Pro tip: You should not prune your plants until they are vigorously growing and have several sets of leaves. Pruning small immature plants can result in stunted growth.
Bending – Another technique that's used alongside pruning is “bending” the plant. Many growers employ the use of stakes and ties to limit the sideways growth of a plant. If you bend the top of a plant or branch over, the hormones will not travel around and like with pruning this will encourage your plants to grow bushier and be shorter. You can use ties specifically for bending plants, or anything that is not too thin so that it will cut into the plant stem. When you bend the top of the plant or branches you’re not trying to fold it in half, which might cause the stem to break or kink. Bend the top or branch about 90 degrees to allow it to continue growing. You can keep bending the new growth to keep your plant at a certain height or to encourage it too grow into the space you have. This can be a good technique to use in setups where one or several of your plants overshadow the others. By forcing your plant to grow more sideways, by bending them away from each other you give the other plants time to catch up rather than allowing one plant to shade the other plants. Keeping a consistent height among your plants leads to even growth and an overall increase in the effectiveness of your space.
Using Plant Trellis or Screen – One of the most utilized methods for maximizing space with certain plants is the Screen of Green (ScrOG) method. In a ScrOG setup, garden trellis netting is suspended horizontally about halfway between the surface of your grow medium and your lights. As your plants grow, their tops and branches need to be trained along netting or fence to encourage them to grow horizontally taking up the entire area of the screen. You will encourage the plant(s) to grow horizontally along the netting instead of vertically toward the light. When it is time to flower you allow each branch or sub-branch to develop into a new vertical “stalk” which will allow you to maximize the grow space under the light and creates more tops on your plants. This is especially effective in larger setups where a few plants can be forced to spread out and then up, creating the same harvest as if you had many more plants.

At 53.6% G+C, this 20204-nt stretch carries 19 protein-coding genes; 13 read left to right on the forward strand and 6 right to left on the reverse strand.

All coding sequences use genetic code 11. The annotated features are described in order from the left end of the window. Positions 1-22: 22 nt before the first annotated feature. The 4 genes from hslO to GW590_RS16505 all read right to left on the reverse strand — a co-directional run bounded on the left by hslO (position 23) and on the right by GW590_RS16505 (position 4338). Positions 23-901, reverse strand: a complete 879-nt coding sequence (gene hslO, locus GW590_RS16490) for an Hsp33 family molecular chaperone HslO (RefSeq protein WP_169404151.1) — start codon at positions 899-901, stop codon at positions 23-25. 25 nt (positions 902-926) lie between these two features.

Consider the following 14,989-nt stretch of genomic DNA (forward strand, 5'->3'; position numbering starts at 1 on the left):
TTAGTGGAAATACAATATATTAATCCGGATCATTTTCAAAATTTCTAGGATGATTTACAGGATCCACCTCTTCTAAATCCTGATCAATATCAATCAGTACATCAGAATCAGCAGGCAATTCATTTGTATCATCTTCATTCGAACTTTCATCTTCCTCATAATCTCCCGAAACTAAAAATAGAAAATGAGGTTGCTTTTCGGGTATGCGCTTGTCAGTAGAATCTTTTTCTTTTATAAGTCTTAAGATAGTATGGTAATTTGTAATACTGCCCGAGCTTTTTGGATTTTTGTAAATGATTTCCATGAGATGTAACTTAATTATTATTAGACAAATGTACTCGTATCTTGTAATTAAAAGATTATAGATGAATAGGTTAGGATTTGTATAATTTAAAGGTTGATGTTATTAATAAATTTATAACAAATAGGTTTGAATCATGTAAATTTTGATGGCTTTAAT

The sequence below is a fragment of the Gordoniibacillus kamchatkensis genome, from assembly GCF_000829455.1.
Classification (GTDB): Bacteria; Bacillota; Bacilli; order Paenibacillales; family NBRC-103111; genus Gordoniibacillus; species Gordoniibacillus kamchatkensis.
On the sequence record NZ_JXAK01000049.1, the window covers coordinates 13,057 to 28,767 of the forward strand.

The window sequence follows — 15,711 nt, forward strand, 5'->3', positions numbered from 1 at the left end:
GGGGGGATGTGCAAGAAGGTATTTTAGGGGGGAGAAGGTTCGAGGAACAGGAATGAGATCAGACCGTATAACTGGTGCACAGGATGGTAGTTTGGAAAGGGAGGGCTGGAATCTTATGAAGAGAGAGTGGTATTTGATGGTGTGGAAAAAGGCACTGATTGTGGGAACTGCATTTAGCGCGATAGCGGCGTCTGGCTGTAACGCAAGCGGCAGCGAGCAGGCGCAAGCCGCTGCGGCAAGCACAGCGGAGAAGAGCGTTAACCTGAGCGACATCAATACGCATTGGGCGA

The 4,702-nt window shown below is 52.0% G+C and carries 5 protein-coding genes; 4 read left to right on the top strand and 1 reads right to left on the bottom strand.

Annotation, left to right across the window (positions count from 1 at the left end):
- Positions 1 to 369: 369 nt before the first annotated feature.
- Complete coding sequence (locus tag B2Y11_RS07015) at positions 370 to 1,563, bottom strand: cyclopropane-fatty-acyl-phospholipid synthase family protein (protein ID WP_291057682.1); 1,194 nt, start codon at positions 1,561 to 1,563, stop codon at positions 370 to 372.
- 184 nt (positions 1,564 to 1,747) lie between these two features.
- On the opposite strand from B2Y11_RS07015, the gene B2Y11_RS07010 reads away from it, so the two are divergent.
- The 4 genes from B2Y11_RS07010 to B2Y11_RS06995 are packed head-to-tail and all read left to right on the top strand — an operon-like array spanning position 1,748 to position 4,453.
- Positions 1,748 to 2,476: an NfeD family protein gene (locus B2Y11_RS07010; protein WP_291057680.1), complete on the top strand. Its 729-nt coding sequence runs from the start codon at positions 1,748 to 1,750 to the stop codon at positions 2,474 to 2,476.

Now, after talking about freeing up all this space for our plants, it's especially important to mention that it's possible to put too many plants in one spot. This is known as “overcrowding” and it can lead to more complications with your plant's growth. For one, the amount of light received by each plant can be severely lessened when an adjacent plant grows large enough to block out the light. If your plants' leaves are covering each other, neither plant will get enough light and neither plant will grow at its maximum rate. There is a point where you will actually get lower yields with more plants since none of the plants get enough light. Similarly, if you put multiple plants in one container, (which is not recommended usually) it's possible for one plant's root zone to ‘choke out’ that of another plant. Your plants all need space, to get light and for gas exchange (CO2) and there is only so much in your grow area. You want to grow enough plants so that they get all the light and CO2 they need and are not limited by competition with one another.
To sum it up – every indoor garden has its limits, but there really is no hard and fast rule as to how many plants you can grow in a given space or how much you can harvest from it. When it comes to maximizing use of space in your grow room, the biggest obstacles you'll face won't be cost, labor, or even time. Actually, the hardest part is just figuring out what method or methods you want to use.
Tips or tricks of your own to share? Join the conversation, and comment below! Throw a picture on Instagram and tag us in it (@HTGSupply) – we'd love to see your results! Don't forget to check out this week’s coupon code and sale information as well! From all of us here, good luck, stay safe, and Happy Growing!